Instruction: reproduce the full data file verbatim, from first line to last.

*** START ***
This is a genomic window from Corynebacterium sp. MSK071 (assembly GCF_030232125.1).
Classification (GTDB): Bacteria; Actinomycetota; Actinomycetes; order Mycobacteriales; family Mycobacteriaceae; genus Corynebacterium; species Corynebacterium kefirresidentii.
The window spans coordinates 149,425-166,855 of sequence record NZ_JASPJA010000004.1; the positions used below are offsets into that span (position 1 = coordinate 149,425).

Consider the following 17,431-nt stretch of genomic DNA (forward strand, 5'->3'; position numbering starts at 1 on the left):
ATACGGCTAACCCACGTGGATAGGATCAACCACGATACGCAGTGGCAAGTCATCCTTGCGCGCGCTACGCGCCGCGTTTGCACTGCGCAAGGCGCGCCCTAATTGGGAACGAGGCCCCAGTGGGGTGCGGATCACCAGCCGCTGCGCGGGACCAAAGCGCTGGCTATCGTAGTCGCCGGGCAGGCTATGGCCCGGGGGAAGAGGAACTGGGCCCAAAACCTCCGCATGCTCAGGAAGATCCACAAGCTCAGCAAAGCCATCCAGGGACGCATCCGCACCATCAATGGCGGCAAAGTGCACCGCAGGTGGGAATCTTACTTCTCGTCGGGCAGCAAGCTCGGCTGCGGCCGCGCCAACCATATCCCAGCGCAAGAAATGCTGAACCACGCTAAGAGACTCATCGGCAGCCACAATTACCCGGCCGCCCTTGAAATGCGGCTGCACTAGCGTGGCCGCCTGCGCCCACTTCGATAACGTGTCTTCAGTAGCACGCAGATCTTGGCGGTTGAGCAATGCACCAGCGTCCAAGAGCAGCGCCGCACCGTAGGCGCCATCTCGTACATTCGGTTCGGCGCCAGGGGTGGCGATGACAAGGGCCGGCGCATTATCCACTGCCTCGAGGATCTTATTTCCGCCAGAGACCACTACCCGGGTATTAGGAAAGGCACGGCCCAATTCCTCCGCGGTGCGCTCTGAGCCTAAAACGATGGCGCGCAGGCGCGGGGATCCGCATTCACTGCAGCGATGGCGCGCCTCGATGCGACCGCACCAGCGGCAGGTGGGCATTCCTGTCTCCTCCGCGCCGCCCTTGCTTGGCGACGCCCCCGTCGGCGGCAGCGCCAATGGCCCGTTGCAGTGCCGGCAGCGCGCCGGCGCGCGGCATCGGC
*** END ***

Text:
This is a genomic window from Corynebacterium sp. MSK071 (assembly GCF_030232125.1).
Classification (GTDB): Bacteria; Actinomycetota; Actinomycetes; order Mycobacteriales; family Mycobacteriaceae; genus Corynebacterium; species Corynebacterium kefirresidentii.
The window spans coordinates 149,425-166,855 of sequence record NZ_JASPJA010000004.1; the positions used below are offsets into that span (position 1 = coordinate 149,425).

Consider the following 17,431-nt stretch of genomic DNA (forward strand, 5'->3'; position numbering starts at 1 on the left):
ATACGGCTAACCCACGTGGATAGGATCAACCACGATACGCAGTGGCAAGTCATCCTTGCGCGCGCTACGCGCCGCGTTTGCACTGCGCAAGGCGCGCCCTAATTGGGAACGAGGCCCCAGTGGGGTGCGGATCACCAGCCGCTGCGCGGGACCAAAGCGCTGGCTATCGTAGTCGCCGGGCAGGCTATGGCCCGGGGGAAGAGGAACTGGGCCCAAAACCTCCGCATGCTCAGGAAGATCCACAAGCTCAGCAAAGCCATCCAGGGACGCATCCGCACCATCAATGGCGGCAAAGTGCACCGCAGGTGGGAATCTTACTTCTCGTCGGGCAGCAAGCTCGGCTGCGGCCGCGCCAACCATATCCCAGCGCAAGAAATGCTGAACCACGCTAAGAGACTCATCGGCAGCCACAATTACCCGGCCGCCCTTGAAATGCGGCTGCACTAGCGTGGCCGCCTGCGCCCACTTCGATAACGTGTCTTCAGTAGCACGCAGATCTTGGCGGTTGAGCAATGCACCAGCGTCCAAGAGCAGCGCCGCACCGTAGGCGCCATCTCGTACATTCGGTTCGGCGCCAGGGGTGGCGATGACAAGGGCCGGCGCATTATCCACTGCCTCGAGGATCTTATTTCCGCCAGAGACCACTACCCGGGTATTAGGAAAGGCACGGCCCAATTCCTCCGCGGTGCGCTCTGAGCCTAAAACGATGGCGCGCAGGCGCGGGGATCCGCATTCACTGCAGCGATGGCGCGCCTCGATGCGACCGCACCAGCGGCAGGTGGGCATTCCTGTCTCCTCCGCGCCGCCCTTGCTTGGCGACGCCCCCGTCGGCGGCAGCGCCAATGGCCCGTTGCAGTGCCGGCAGCGCGCCGGCGCGCGGCATCGGC